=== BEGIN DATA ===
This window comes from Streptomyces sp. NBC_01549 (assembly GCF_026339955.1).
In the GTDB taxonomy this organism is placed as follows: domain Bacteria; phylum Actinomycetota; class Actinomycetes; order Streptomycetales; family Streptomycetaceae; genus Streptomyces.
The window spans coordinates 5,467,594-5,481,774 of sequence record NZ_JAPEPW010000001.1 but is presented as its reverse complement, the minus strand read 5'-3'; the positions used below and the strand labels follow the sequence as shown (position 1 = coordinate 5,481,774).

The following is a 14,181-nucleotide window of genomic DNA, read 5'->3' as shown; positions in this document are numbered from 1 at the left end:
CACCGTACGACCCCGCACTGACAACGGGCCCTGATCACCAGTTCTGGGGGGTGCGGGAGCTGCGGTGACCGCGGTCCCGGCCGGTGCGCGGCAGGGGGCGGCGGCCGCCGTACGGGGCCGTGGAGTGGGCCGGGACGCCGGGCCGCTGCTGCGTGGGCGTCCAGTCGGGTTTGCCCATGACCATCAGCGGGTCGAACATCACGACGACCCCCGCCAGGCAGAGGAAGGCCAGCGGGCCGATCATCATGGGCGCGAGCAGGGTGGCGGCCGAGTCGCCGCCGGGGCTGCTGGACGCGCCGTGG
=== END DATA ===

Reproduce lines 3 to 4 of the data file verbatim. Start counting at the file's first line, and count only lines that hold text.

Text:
The window spans coordinates 5,467,594-5,481,774 of sequence record NZ_JAPEPW010000001.1 but is presented as its reverse complement, the minus strand read 5'-3'; the positions used below and the strand labels follow the sequence as shown (position 1 = coordinate 5,481,774).

The following is a 14,181-nucleotide window of genomic DNA, read 5'->3' as shown; positions in this document are numbered from 1 at the left end: